Colorado Springs News, Sports & Business

Gazette Premium Content Around Town: Memorial Hospital's baseball gala a home-run hit, a Wounded Warrior surprise

Staff reports Published: May 19, 2013

Hey, batter, batter, batter .

This time, the patter didn't rattle the players. It worked in reverse, inspiring an enthusiastic 425 patrons and guests, some in the jerseys of their favorite players, to raise more than $200,000 for Memorial Hospital Foundation.

The 11th annual foundation gala, "We Hit it Out of the Park," brought in money designated for education for Sexual Assault Nurse Examiners, clothing for emergency room patients, portable blood pressure monitoring systems, assisting cancer patients with living expenses through the Circle of Hope Fund, and purchase of a freezer for Southern Colorado breast-milk donations.

An especially lively auction manned by celeb auctioneer Kevin Patterson ended on a touching note with Laurie and Don Hicks winning a charter jet trip to a taping of "Ellen" and the farewell "The Tonight Show with Jay Leno." Then Don, owner of Porsche of Colorado Springs, took the mic and donated the prize, with spending money to boot, to two Wounded Warriors and their spouses.

An ever-increasing need for funds to support needs of seriously ill patients brought an offer from hospital officials to allow Memorial employees an opportunity to donate a vacation day to the Circle of Hope Fund. All around the Antlers Hilton ballroom on April 26 employees stood and donated days and, en force, top management did the same. One donation in particular elicited a gasp. Rob Rush, Director, Business, Community and Governmental Affairs at Memorial Hospital, University of Colorado Health, gave up five days of vacation to help others. He was the man, they said, who had worked tirelessly for days, hours, months, to pull together the specifics of the change to University of Colorado Health.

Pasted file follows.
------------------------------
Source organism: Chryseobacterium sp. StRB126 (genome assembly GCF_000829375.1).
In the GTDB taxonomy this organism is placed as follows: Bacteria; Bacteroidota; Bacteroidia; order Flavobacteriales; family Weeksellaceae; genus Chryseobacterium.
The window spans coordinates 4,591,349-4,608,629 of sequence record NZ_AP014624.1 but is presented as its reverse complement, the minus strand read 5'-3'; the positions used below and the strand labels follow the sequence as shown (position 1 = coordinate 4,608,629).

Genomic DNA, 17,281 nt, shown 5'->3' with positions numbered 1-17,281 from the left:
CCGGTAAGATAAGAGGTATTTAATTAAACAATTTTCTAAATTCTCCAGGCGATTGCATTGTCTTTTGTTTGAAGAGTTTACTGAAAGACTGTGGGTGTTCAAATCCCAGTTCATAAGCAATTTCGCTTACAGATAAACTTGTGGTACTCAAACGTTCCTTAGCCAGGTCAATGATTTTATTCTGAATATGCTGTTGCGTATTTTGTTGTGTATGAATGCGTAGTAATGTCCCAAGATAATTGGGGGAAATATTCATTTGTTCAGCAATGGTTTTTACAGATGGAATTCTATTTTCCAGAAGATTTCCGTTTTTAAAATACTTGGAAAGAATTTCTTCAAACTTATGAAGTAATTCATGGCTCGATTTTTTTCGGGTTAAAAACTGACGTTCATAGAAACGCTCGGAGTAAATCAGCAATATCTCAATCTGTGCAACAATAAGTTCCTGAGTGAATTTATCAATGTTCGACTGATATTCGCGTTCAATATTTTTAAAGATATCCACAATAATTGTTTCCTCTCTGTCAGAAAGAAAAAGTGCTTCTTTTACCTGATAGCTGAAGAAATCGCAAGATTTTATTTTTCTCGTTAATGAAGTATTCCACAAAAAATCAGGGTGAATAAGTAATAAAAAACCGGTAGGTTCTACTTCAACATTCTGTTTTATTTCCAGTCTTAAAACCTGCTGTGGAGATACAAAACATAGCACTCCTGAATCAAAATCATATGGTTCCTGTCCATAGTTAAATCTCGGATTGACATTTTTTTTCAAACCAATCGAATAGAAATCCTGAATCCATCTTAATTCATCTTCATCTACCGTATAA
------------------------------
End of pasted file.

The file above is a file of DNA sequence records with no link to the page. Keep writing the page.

Gifts such as these were important to speaker Rod Bernsen, who with his wife, Leslie, had survived the tragic and unexpected illness of their son, Matt, who was in his 30s. Matt was starting a new job and insurance had not yet kicked in when he fell ill and had no choice but to go to Memorial's ER. It wasn't something simple, it was lung and bone cancer, stage 4, terminal. Matt asked if he was going to die and his father said yes. "Well," Matt wrote in a note, "that sucks." During Matt's final days the Circle of Hope made it possible for some of Matt's regular bills to be paid so his parents could concentrate on taking care of their son. Wearing a Matty B jersey, Rod said he, Leslie and Matt "were together when he was born. We were together when he died. I miss my son." The Bernsens made a donation to the Circle of Hope Fund.

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